M. Mann

Texas Woman's University (UNITED STATES)
Data was collected with a USA Paralympic Team in the Summer of 2015. All members of the team (23) were invited to voluntarily participate in the study. Results were collected prior to a practice with paper and pencil results collected and then tabulated. The data from the NCAA Division I Team was collected in a previous study (Bean, 2014) and used for the purpose of comparison in this study.

An independent-samples t-test was conducted to compare motivation scores for USA Paralympic Athletes and NCAA Division 1 Athletes on Six Key Types of Motivation as defined by the Self-Determination Theory of Motivation. The data was collected using the 7-point likert scale of the Sport Motivation Scale-II (SMS-II). The athletes motivation types are categorized as either having a positive or negative impact on long term motivation. In a positive light, higher scores on the Intrinsic, Integrated, and identified Motivation Scales are seen as positively effecting athlete motivation. In a negative light, Higher scores on the Introjected, External, and Amotivation types are seen as negatively effecting athlete motivation. In this particular study, there was a significant difference on the scores for the USA Paralympic Athletes (M=6.03, SD=1.24) and the NCAA Division I Athletes (M=5.3, SD=1.39) on the Intrinsic Motivation Scores from the Sport Motivation Scale- II; t (132)=2.47, p = 0.015. Also significant were the differences in scores on the External Motivation, and Amotivation Scales. Because these types of motivation are not productive or conducive to continued participation and improvement. The scores on these measures is better when lower. The results of the External Motivation Scale for the USA Paralympic Athletes (M=1.75, SD=1.01) and the NCAA Division I Athletes (M=3.20, SD=1.46) on the External Motivation Scores from the Sport Motivation Scale- II were; t (131)=-5.72, p = 0.0000001. The results for the Amotivation scale for the USA Paralympic Athletes (M=1.39, SD=0.90) and the NCAA Division I Athletes (M=2.3, SD=1.39) on the External Motivation Scores from the Sport Motivation Scale- II were; t (134)=-3.98, p = 0.0001.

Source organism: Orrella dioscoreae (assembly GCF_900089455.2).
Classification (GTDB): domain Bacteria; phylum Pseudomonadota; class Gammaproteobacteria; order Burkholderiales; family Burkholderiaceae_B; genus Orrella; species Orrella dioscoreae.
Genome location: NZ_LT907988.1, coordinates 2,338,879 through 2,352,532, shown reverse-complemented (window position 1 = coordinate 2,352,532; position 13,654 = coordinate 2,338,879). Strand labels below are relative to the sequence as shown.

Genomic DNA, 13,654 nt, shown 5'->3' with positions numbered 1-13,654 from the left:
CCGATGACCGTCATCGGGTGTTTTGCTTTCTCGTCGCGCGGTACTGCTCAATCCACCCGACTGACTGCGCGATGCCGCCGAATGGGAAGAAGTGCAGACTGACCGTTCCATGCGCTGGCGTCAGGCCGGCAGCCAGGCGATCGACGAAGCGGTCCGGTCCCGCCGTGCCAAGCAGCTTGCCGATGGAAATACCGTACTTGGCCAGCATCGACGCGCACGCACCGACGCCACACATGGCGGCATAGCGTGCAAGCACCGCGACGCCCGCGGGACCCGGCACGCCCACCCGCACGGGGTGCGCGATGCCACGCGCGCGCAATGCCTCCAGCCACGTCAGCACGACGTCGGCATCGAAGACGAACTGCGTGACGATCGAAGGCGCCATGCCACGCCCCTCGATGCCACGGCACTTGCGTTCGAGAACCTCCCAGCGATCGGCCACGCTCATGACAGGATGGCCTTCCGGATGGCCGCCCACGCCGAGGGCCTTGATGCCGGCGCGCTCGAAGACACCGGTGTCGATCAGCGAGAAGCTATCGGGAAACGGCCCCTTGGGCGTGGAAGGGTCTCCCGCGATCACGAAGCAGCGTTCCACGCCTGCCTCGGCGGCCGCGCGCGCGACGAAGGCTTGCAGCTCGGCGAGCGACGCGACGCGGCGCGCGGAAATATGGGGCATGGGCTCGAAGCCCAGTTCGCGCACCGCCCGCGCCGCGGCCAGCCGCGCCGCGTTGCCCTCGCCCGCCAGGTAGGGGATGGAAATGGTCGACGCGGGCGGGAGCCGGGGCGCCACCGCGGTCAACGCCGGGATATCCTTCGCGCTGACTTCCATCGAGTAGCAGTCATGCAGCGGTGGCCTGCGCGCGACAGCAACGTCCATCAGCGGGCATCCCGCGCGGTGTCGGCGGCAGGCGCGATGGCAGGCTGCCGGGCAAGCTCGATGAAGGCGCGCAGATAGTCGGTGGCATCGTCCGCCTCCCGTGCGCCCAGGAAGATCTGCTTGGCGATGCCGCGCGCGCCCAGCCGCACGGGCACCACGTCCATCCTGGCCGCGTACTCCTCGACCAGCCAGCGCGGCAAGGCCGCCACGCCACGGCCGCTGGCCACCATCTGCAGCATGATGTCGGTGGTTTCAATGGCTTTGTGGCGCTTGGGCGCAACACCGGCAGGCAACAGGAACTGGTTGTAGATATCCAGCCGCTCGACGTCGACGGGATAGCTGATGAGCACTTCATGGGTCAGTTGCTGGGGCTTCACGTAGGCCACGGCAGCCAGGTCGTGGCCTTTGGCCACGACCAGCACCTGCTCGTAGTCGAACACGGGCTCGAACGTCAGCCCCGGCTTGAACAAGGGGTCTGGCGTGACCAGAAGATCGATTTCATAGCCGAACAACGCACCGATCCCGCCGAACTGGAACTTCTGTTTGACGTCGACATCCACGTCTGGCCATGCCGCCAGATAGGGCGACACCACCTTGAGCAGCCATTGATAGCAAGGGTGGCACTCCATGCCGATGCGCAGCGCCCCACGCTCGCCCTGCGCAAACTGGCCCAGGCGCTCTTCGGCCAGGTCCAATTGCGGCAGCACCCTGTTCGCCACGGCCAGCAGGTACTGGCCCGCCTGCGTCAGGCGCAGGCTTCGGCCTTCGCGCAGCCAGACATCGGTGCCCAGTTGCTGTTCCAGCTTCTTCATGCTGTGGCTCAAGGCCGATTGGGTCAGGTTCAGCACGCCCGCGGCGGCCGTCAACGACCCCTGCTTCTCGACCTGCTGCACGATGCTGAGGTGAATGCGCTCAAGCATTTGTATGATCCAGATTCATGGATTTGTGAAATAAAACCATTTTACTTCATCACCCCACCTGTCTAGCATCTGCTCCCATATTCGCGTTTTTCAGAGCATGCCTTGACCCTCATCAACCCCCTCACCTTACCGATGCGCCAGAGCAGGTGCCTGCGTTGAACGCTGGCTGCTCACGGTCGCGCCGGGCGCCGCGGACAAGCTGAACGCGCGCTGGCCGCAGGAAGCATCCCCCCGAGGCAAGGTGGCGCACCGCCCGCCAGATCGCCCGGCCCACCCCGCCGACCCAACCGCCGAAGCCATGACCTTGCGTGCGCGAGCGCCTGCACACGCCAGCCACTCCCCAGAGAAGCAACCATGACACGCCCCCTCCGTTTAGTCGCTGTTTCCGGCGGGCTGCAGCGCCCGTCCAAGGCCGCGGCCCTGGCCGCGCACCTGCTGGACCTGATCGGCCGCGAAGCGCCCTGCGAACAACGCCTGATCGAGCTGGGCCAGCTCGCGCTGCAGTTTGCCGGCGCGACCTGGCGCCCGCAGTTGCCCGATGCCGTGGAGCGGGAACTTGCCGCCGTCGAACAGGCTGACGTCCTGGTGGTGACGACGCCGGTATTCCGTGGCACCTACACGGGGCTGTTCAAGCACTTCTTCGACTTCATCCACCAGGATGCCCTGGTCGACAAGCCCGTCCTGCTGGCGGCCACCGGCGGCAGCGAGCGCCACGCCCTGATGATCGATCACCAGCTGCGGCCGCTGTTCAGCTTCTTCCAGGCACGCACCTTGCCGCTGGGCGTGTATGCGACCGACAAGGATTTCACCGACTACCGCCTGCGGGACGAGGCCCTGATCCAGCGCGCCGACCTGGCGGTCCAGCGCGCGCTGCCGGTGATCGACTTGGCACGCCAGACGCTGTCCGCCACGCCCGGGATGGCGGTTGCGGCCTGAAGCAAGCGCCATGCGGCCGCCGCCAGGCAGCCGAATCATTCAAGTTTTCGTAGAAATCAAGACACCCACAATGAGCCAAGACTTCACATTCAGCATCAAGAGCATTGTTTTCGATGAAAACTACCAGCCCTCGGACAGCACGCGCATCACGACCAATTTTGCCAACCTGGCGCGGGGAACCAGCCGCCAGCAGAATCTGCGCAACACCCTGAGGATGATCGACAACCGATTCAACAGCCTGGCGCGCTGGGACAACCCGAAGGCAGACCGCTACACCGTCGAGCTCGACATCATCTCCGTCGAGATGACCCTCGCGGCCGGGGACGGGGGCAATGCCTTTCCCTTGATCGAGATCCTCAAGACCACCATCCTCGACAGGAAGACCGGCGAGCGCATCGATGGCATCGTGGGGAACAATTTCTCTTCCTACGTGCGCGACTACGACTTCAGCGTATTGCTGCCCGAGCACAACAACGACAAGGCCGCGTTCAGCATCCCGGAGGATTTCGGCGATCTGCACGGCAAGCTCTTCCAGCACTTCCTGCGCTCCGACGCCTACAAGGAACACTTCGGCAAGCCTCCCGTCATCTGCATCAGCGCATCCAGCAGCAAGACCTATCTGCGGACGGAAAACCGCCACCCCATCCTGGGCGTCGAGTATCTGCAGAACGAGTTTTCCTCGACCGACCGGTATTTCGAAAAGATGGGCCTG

These results of the study suggest that Paralympic Athletes have a higher motivational level than typical University NCAA Division 1 Athletes, and that, given the ideal motivational climate, the paralympic athletes will be relatively autonomous in their pursuit of their athletic goals. Specifically, our results suggest that USA Paralympians are highly motivated to perform and participate in competitive athletics at a motivational level that is significant in terms of both positive motivation (Intrinsic Motivation) and a minimization of negative motivation (External Motivation and Amotivation) when contrasted with the motivational levels of typical NCAA D1 Athletes. Although a comprehensive literature review shows that amotivation can be detrimental to disabled athletes' long term participation in competitive sport, this study demonstrates that high levels of motivation are present among USA Paralympians, and are, thus, quite possible for other populations in disability sport as well.